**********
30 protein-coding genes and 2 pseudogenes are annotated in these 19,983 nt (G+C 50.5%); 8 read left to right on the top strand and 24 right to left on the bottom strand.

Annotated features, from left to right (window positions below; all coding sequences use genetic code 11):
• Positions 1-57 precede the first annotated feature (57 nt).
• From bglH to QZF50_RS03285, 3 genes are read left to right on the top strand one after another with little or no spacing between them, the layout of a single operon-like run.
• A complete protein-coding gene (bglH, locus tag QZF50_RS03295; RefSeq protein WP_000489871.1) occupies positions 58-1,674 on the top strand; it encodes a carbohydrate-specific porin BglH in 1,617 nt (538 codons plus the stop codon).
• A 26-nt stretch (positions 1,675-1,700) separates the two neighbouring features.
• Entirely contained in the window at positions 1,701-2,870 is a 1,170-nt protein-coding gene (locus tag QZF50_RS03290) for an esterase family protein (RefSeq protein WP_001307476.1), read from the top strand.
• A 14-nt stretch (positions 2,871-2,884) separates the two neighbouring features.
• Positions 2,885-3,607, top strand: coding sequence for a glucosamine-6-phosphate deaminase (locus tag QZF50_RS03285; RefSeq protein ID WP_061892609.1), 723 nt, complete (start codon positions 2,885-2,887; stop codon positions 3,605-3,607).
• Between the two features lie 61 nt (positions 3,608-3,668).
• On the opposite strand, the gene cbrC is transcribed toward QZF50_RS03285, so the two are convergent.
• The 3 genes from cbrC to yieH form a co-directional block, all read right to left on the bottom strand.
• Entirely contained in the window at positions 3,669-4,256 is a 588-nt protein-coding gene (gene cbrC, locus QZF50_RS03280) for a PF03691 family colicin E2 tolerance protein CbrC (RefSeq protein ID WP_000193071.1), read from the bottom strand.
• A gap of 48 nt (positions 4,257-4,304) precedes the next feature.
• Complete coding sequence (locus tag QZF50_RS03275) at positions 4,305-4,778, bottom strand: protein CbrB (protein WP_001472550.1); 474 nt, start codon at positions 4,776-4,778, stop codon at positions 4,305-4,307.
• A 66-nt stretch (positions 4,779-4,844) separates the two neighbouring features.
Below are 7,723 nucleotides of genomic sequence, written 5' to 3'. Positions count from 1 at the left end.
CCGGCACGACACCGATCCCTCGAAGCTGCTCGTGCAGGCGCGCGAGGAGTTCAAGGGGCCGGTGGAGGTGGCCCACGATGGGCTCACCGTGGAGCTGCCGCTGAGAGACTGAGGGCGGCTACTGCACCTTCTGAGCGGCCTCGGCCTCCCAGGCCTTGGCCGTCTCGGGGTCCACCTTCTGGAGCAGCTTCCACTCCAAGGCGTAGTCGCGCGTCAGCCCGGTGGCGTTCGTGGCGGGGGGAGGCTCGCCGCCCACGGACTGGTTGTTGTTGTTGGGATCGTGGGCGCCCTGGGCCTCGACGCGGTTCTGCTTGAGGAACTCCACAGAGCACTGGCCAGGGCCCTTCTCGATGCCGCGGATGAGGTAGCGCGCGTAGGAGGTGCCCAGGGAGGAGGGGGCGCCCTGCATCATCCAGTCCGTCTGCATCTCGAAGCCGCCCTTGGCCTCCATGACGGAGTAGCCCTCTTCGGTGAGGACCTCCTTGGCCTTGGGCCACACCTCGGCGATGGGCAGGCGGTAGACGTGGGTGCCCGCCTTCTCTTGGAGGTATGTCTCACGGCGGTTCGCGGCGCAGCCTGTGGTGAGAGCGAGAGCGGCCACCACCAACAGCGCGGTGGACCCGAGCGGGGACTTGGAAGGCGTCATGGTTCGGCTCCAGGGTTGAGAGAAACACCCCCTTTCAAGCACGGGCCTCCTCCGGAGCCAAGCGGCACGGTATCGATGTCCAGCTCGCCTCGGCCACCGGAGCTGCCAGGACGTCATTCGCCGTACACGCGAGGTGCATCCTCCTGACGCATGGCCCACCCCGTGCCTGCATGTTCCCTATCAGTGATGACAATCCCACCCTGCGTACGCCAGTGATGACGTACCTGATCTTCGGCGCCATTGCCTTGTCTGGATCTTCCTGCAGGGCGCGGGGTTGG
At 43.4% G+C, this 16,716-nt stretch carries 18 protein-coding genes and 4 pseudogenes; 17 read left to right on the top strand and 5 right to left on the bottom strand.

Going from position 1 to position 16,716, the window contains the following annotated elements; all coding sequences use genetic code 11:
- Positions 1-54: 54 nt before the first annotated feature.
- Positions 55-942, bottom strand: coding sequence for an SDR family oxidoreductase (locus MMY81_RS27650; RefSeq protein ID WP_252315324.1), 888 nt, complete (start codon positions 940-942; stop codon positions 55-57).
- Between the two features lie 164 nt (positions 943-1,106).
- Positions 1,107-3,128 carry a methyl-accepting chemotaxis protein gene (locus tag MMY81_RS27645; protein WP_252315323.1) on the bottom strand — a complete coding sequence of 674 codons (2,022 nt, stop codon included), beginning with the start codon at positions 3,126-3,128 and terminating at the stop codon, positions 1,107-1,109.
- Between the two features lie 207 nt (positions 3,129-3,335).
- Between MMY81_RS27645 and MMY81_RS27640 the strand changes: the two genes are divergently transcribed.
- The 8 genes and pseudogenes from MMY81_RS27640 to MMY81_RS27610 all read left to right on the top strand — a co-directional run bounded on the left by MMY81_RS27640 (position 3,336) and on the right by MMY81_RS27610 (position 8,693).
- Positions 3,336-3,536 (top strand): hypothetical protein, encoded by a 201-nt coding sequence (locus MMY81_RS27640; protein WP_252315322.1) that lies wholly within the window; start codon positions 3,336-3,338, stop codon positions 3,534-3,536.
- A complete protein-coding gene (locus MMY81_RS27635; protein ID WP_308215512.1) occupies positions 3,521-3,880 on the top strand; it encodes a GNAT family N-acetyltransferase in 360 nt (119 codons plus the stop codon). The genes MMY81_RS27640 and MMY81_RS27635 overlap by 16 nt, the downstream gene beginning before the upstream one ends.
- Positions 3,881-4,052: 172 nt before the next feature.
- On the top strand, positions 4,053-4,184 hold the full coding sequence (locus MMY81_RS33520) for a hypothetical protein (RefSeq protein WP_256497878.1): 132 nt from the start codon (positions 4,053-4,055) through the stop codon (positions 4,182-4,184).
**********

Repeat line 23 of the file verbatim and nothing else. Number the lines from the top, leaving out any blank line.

- Between the two features lie 164 nt (positions 943-1,106).